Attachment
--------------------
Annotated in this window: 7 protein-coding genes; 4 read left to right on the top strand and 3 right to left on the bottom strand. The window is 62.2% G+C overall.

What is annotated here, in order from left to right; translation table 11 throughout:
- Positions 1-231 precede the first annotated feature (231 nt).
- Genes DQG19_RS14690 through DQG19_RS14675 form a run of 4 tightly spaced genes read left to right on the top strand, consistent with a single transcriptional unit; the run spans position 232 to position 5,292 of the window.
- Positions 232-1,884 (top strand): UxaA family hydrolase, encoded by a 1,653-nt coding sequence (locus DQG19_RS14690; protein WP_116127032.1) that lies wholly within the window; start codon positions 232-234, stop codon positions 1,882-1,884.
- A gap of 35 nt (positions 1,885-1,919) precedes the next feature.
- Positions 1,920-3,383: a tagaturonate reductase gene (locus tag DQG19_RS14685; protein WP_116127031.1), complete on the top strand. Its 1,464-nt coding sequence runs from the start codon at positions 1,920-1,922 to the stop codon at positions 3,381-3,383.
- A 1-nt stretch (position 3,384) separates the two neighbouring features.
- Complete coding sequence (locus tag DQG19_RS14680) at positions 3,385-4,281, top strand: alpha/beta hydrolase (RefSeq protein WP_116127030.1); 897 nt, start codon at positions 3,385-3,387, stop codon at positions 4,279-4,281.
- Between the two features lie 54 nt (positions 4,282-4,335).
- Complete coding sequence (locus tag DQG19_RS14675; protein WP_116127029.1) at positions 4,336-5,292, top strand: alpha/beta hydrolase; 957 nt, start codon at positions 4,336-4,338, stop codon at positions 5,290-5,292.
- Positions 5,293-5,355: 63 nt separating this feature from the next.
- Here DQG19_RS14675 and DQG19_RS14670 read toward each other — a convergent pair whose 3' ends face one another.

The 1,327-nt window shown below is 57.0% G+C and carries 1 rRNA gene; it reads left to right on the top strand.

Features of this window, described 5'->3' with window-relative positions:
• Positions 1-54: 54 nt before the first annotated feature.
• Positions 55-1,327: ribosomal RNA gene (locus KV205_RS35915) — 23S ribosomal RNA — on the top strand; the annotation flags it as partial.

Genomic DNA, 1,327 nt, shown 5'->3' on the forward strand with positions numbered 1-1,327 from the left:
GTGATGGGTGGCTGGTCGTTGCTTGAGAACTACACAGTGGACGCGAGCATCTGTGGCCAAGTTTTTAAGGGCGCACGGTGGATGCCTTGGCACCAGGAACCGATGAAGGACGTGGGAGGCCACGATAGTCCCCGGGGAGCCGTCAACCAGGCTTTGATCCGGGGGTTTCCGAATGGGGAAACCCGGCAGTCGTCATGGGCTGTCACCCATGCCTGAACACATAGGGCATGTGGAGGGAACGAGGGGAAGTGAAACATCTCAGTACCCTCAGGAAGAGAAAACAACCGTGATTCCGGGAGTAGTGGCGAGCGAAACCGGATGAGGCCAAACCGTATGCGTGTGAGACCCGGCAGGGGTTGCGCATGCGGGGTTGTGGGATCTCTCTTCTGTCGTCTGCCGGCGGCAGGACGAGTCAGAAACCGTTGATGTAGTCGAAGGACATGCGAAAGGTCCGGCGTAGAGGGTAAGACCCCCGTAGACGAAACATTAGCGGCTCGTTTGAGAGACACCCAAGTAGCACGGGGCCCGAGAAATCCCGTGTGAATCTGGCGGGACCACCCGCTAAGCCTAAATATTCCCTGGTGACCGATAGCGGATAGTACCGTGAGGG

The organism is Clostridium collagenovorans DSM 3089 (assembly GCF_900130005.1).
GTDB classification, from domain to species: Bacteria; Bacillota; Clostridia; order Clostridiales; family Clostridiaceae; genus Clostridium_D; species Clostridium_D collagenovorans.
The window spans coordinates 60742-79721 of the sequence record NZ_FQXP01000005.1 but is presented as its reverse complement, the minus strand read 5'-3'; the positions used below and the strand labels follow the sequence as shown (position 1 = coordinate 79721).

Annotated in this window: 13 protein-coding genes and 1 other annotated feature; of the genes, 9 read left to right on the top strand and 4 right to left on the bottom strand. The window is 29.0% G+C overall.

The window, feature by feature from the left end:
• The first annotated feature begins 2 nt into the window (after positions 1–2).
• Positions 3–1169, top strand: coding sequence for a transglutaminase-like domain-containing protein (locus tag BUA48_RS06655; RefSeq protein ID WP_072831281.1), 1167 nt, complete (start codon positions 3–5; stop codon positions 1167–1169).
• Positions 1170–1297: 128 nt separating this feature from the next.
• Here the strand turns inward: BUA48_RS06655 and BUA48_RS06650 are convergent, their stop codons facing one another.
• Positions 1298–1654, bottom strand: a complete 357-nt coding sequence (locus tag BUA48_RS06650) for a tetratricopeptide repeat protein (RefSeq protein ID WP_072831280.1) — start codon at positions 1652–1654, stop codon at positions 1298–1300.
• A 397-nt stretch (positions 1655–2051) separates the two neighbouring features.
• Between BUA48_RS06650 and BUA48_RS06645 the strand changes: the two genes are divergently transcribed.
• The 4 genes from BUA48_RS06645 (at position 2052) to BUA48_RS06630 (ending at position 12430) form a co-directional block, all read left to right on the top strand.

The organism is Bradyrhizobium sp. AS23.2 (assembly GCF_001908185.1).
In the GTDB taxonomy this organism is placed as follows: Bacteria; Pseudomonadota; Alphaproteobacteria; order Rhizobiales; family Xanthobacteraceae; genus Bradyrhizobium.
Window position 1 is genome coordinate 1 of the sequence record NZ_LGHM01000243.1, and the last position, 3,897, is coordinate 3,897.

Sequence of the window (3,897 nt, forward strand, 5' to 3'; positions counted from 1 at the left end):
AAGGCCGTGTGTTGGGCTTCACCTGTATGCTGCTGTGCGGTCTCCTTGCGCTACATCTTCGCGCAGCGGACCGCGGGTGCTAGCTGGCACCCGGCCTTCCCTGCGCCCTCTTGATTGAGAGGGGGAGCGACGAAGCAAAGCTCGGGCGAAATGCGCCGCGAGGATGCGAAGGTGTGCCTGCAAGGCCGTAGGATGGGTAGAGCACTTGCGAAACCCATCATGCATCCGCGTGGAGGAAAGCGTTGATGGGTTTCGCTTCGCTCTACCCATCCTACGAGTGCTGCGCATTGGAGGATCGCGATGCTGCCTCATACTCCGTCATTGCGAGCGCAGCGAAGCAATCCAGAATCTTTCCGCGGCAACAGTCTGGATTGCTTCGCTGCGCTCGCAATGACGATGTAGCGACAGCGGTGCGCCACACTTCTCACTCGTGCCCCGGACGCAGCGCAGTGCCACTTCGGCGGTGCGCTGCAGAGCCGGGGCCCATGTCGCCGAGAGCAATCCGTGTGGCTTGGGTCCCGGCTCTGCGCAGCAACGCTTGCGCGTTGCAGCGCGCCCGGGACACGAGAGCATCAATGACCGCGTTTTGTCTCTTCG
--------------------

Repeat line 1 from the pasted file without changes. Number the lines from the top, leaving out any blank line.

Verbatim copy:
Annotated in this window: 7 protein-coding genes; 4 read left to right on the top strand and 3 right to left on the bottom strand. The window is 62.2% G+C overall.